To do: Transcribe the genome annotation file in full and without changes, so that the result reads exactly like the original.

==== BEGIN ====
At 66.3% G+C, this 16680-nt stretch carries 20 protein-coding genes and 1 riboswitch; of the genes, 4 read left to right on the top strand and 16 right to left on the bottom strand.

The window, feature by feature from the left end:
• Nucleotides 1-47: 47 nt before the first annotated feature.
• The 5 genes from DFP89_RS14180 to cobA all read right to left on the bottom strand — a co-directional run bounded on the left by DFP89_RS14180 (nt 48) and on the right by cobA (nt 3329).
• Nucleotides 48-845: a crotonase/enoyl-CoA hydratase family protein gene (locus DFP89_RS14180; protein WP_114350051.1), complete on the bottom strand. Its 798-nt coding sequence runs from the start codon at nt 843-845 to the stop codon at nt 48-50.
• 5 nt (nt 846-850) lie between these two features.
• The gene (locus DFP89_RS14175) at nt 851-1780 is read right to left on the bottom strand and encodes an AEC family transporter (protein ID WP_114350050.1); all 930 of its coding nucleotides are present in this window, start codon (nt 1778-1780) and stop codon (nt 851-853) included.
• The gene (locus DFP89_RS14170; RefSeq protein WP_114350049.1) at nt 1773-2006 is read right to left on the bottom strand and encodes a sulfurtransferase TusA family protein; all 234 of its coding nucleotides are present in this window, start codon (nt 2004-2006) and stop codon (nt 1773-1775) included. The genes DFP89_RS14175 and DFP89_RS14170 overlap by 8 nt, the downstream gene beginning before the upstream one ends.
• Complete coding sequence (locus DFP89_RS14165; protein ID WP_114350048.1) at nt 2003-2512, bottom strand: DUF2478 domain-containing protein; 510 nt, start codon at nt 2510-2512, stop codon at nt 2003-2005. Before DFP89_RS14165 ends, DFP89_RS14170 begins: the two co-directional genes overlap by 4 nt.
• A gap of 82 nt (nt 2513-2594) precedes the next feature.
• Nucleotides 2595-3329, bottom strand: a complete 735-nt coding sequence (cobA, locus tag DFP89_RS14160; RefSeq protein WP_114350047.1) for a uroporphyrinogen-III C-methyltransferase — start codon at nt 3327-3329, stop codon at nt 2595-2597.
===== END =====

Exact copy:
At 66.3% G+C, this 16680-nt stretch carries 20 protein-coding genes and 1 riboswitch; of the genes, 4 read left to right on the top strand and 16 right to left on the bottom strand.

The window, feature by feature from the left end:
• Nucleotides 1-47: 47 nt before the first annotated feature.
• The 5 genes from DFP89_RS14180 to cobA all read right to left on the bottom strand — a co-directional run bounded on the left by DFP89_RS14180 (nt 48) and on the right by cobA (nt 3329).
• Nucleotides 48-845: a crotonase/enoyl-CoA hydratase family protein gene (locus DFP89_RS14180; protein WP_114350051.1), complete on the bottom strand. Its 798-nt coding sequence runs from the start codon at nt 843-845 to the stop codon at nt 48-50.
• 5 nt (nt 846-850) lie between these two features.
• The gene (locus DFP89_RS14175) at nt 851-1780 is read right to left on the bottom strand and encodes an AEC family transporter (protein ID WP_114350050.1); all 930 of its coding nucleotides are present in this window, start codon (nt 1778-1780) and stop codon (nt 851-853) included.
• The gene (locus DFP89_RS14170; RefSeq protein WP_114350049.1) at nt 1773-2006 is read right to left on the bottom strand and encodes a sulfurtransferase TusA family protein; all 234 of its coding nucleotides are present in this window, start codon (nt 2004-2006) and stop codon (nt 1773-1775) included. The genes DFP89_RS14175 and DFP89_RS14170 overlap by 8 nt, the downstream gene beginning before the upstream one ends.
• Complete coding sequence (locus DFP89_RS14165; protein ID WP_114350048.1) at nt 2003-2512, bottom strand: DUF2478 domain-containing protein; 510 nt, start codon at nt 2510-2512, stop codon at nt 2003-2005. Before DFP89_RS14165 ends, DFP89_RS14170 begins: the two co-directional genes overlap by 4 nt.
• A gap of 82 nt (nt 2513-2594) precedes the next feature.
• Nucleotides 2595-3329, bottom strand: a complete 735-nt coding sequence (cobA, locus tag DFP89_RS14160; RefSeq protein WP_114350047.1) for a uroporphyrinogen-III C-methyltransferase — start codon at nt 3327-3329, stop codon at nt 2595-2597.